Forbes: Big Tech’s Elite ‘Most Notable Billionaire Winners’ of 2020 Election

ROME, ITALY - OCTOBER 08: Reed Hastings attends the Netflix & Mediaset Partnership Announcement, Rome, 8th October 2019. (Photo by Ernesto S. Ruscio/Getty Images / Netflix)
Ernesto S. Ruscio/Getty Images / Netflix

Big Tech executives will be the “most notable billionaire winners” of the presidential election if former Vice President Joe Biden and Sen. Kamala Harris (D-CA) are sworn in as president and vice president in January 2021, according to Forbes.

If Biden takes office, four billionaires will have come out on top as a result of their quest to unseat President Donald Trump, according to Forbes. Three of those billionaires are from Silicon Valley, California’s tech industry where a handful of multinational corporations have monopolized power.

Forbes notes:

Dustin Moskovitz: Mark Zuckerberg’s college roommate, the Facebook and Asana cofounder spent big to fight Trump. He gave more than $800,000 to Biden and made a $20 million-plus donation to Future Forward, a super-PAC that shelled out $100 million to fund a last-minute TV ad blitz attacking Trump. “It’s raining in San Francisco, which is actually just perfect,” Moskovitz tweeted the day after Biden was named the victor. “5 star weekend.”

Reid Hoffman: The LinkedIn cofounder was one of Biden’s top fundraisers, helping the former vice president haul in record sums for his campaign. Hoffman himself gave more than $12 million this cycle, including at least $500,000 to Biden and $1.5 million to Unite The Country, a pro-Biden super-PAC. He told Axios in the days before the election that he would put $1 million into a digital ad campaign urging voters to be patient as votes are counted. Ahead of the 2016 election, Hoffman trolled Trump with his own Cards Against Humanity-style game called “Trumped Up Cards.”

Reed Hastings & Patty Quillin: The Netflix cofounder and co-CEO and his wife, Patty Quillin, reportedly co-hosted a fundraiser for Pete Buttigieg in December 2019 but ended up giving at least $1.4 million to Biden. Quillin was also one of the biggest political donors to California propositions this year. She put $2 million into opposing Proposition 20, which would have made it more difficult for convicted felons to qualify for early parole. It was struck down by voters. She put a quarter-million dollars into supporting Proposition 17, giving parolees in the state the right to vote, which won.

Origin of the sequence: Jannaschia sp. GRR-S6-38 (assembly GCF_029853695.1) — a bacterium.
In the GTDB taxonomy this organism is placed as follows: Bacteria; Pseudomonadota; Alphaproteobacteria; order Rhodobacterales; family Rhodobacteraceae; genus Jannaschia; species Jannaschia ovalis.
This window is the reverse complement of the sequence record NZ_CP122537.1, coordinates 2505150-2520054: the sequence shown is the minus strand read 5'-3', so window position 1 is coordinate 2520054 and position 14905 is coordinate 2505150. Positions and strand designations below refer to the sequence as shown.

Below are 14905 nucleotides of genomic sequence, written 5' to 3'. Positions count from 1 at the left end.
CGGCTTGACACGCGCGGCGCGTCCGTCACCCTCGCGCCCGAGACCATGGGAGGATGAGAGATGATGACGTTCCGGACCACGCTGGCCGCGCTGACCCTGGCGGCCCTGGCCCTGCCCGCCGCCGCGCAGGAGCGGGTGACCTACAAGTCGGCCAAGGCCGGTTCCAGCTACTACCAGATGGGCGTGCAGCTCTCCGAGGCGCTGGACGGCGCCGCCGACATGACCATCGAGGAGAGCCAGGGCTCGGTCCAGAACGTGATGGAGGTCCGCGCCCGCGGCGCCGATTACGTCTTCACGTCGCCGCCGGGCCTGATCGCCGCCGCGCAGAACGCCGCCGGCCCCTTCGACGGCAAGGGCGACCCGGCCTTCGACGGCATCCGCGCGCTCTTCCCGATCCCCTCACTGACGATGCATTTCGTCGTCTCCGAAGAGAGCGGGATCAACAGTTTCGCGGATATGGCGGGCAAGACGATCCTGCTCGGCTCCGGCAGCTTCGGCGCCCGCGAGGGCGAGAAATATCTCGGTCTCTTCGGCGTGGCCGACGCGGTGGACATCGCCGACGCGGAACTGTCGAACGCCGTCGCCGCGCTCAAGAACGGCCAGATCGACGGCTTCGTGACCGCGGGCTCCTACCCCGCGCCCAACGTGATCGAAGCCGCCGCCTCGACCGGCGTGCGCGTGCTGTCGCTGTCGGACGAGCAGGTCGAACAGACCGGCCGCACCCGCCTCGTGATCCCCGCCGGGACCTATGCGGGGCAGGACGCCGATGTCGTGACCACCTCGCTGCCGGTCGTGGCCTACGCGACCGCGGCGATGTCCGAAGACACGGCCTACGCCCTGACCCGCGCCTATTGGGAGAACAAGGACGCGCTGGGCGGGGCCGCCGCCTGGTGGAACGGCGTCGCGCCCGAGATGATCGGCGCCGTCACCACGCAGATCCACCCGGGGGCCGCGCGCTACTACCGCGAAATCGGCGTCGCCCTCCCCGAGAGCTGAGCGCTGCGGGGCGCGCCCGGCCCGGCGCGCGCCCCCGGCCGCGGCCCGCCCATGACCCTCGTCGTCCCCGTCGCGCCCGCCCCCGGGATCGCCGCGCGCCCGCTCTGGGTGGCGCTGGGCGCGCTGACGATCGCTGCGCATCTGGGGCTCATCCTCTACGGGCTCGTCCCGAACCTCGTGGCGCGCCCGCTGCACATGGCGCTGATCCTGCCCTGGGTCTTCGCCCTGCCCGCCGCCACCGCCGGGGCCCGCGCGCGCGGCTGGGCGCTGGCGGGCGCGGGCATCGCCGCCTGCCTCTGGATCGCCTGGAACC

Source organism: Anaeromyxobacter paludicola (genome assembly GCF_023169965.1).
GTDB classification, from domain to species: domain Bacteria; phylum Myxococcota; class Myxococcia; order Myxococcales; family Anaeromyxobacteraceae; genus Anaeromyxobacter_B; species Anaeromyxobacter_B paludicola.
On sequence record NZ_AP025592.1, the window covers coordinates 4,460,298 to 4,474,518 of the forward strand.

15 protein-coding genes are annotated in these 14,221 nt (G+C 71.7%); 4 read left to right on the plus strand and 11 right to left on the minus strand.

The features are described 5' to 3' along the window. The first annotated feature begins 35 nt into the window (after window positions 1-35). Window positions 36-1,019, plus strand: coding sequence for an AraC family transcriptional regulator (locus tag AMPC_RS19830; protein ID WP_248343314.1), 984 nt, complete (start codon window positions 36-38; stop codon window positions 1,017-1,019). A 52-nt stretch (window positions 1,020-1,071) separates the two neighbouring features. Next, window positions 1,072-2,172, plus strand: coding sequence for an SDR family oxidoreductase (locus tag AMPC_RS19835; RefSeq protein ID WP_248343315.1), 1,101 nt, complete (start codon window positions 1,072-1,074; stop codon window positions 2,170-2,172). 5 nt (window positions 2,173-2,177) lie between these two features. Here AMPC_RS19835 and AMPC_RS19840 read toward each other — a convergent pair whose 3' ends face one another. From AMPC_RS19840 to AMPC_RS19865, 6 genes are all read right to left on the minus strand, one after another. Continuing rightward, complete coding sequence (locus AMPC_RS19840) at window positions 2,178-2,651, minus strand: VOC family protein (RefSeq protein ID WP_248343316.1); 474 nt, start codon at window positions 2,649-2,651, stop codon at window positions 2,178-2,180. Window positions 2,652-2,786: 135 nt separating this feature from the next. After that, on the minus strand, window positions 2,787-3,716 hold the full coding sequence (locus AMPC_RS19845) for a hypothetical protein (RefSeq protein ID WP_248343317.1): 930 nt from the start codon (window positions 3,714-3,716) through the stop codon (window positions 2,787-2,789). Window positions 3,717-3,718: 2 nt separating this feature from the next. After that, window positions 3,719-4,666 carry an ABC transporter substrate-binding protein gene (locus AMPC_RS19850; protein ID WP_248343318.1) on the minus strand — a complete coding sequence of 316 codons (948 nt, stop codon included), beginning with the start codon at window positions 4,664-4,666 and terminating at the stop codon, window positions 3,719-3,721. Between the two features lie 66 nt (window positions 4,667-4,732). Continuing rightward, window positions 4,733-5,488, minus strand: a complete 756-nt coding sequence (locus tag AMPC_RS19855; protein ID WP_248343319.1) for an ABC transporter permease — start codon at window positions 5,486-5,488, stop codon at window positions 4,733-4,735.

The other billionaire set to win big if Biden is sworn into office is former hedge fund executive Jim Simons who is worth more than $23 billion and who spent more than $20 million to defeat Trump.

Biden’s choice to make Harris his running mate elated not only Wall Street, but also Silicon Valley as she represents their interests in the United States Senate and has close family connections to tech executives. Harris’ brother-in-law is the chief legal officer for Uber, the ride-sharing corporation that has become a billion-dollar business by shifting most of the risk to its drivers.

In his transition, Biden has reportedly stacked positions with special interests from Big Tech. Most recently, the former vice president announced that former Obama official Susan Rice would become head of his Domestic Policy Council. Rice currently sits on the board of Netflix.

John Binder is a reporter for Breitbart News. Follow him on Twitter at @JxhnBinder


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